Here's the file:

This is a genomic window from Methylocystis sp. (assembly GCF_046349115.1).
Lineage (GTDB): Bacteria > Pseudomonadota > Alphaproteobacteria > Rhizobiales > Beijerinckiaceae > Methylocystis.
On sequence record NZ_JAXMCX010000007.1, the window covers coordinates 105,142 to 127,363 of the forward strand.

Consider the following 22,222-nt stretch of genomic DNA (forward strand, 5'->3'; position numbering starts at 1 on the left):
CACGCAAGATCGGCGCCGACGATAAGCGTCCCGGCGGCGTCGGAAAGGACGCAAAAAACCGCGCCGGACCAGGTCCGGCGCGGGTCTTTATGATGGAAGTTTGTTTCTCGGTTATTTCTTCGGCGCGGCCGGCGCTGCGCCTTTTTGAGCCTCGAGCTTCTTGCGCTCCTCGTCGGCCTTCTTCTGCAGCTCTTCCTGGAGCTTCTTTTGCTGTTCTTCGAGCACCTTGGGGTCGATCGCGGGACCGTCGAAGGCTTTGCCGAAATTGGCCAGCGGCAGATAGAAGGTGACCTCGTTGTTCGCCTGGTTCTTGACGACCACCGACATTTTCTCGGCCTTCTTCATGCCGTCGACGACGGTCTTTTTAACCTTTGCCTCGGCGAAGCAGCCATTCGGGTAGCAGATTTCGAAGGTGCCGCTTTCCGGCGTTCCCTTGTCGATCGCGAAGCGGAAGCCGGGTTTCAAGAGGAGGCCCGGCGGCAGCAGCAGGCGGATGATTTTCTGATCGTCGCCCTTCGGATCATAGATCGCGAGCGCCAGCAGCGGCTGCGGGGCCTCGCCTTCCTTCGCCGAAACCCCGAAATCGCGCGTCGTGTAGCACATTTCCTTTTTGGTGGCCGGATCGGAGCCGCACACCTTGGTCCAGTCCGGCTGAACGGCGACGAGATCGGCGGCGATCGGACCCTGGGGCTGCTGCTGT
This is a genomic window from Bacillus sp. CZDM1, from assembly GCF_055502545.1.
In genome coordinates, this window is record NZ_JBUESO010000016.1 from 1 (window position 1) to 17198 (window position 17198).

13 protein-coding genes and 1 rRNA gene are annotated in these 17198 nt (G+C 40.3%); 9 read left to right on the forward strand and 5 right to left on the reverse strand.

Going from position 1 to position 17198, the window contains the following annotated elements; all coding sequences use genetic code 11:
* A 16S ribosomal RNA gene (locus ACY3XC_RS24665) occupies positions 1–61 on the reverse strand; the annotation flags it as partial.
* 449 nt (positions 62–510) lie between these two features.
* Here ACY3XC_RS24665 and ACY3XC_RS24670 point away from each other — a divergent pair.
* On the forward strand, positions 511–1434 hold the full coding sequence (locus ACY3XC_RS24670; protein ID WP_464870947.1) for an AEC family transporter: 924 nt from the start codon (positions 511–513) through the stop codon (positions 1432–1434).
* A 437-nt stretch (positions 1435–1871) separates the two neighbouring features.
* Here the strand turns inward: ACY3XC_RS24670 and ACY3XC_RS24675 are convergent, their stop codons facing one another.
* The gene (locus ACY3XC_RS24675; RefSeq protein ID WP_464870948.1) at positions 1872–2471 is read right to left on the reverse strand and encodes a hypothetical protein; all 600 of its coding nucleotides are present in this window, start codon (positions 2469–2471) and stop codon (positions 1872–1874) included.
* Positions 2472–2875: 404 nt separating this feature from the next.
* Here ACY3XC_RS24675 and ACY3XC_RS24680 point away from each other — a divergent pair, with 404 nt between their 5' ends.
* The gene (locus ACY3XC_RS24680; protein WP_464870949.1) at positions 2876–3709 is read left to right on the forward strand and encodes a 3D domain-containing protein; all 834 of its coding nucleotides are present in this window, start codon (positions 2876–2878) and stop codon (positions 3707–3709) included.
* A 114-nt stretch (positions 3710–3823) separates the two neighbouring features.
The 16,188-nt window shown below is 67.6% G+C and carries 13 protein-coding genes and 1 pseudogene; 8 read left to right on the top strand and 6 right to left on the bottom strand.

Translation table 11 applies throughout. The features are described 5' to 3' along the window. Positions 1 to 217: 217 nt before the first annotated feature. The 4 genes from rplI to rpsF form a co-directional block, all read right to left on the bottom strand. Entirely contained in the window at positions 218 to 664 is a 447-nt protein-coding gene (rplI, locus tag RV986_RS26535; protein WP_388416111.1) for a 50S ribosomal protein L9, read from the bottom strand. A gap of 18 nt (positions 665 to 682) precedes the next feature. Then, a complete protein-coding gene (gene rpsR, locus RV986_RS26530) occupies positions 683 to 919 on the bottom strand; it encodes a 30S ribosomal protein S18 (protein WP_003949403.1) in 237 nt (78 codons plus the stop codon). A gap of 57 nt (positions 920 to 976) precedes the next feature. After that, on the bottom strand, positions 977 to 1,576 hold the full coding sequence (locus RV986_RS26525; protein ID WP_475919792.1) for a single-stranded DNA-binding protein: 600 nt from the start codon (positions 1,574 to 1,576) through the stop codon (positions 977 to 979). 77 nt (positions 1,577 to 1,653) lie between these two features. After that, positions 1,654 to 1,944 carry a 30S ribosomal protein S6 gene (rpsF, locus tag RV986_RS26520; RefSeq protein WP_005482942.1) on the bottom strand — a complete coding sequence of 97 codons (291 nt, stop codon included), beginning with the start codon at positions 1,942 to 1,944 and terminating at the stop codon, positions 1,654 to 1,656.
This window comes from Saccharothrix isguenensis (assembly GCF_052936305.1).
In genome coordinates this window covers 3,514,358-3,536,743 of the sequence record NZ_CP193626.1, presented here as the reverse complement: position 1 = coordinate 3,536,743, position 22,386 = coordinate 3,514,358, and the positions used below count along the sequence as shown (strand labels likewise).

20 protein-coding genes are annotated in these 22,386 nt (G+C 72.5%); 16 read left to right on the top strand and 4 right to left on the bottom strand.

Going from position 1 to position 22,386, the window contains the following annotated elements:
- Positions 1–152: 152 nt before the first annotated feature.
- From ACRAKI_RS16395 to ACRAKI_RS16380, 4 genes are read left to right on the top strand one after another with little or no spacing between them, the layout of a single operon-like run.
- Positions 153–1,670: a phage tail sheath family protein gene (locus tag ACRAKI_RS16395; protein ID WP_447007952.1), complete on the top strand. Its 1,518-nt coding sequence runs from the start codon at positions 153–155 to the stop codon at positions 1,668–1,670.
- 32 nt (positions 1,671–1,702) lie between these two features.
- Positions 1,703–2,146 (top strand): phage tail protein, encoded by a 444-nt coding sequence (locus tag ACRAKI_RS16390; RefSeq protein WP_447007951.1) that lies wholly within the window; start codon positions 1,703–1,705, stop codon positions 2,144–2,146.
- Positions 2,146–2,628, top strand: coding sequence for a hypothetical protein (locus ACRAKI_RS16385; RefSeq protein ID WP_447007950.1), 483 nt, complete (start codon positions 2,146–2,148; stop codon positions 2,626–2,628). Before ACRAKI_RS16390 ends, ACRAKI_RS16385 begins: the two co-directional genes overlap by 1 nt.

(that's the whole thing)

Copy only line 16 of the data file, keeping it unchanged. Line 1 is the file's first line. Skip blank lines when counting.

* The gene (locus ACY3XC_RS24675; RefSeq protein ID WP_464870948.1) at positions 1872–2471 is read right to left on the reverse strand and encodes a hypothetical protein; all 600 of its coding nucleotides are present in this window, start codon (positions 2469–2471) and stop codon (positions 1872–1874) included.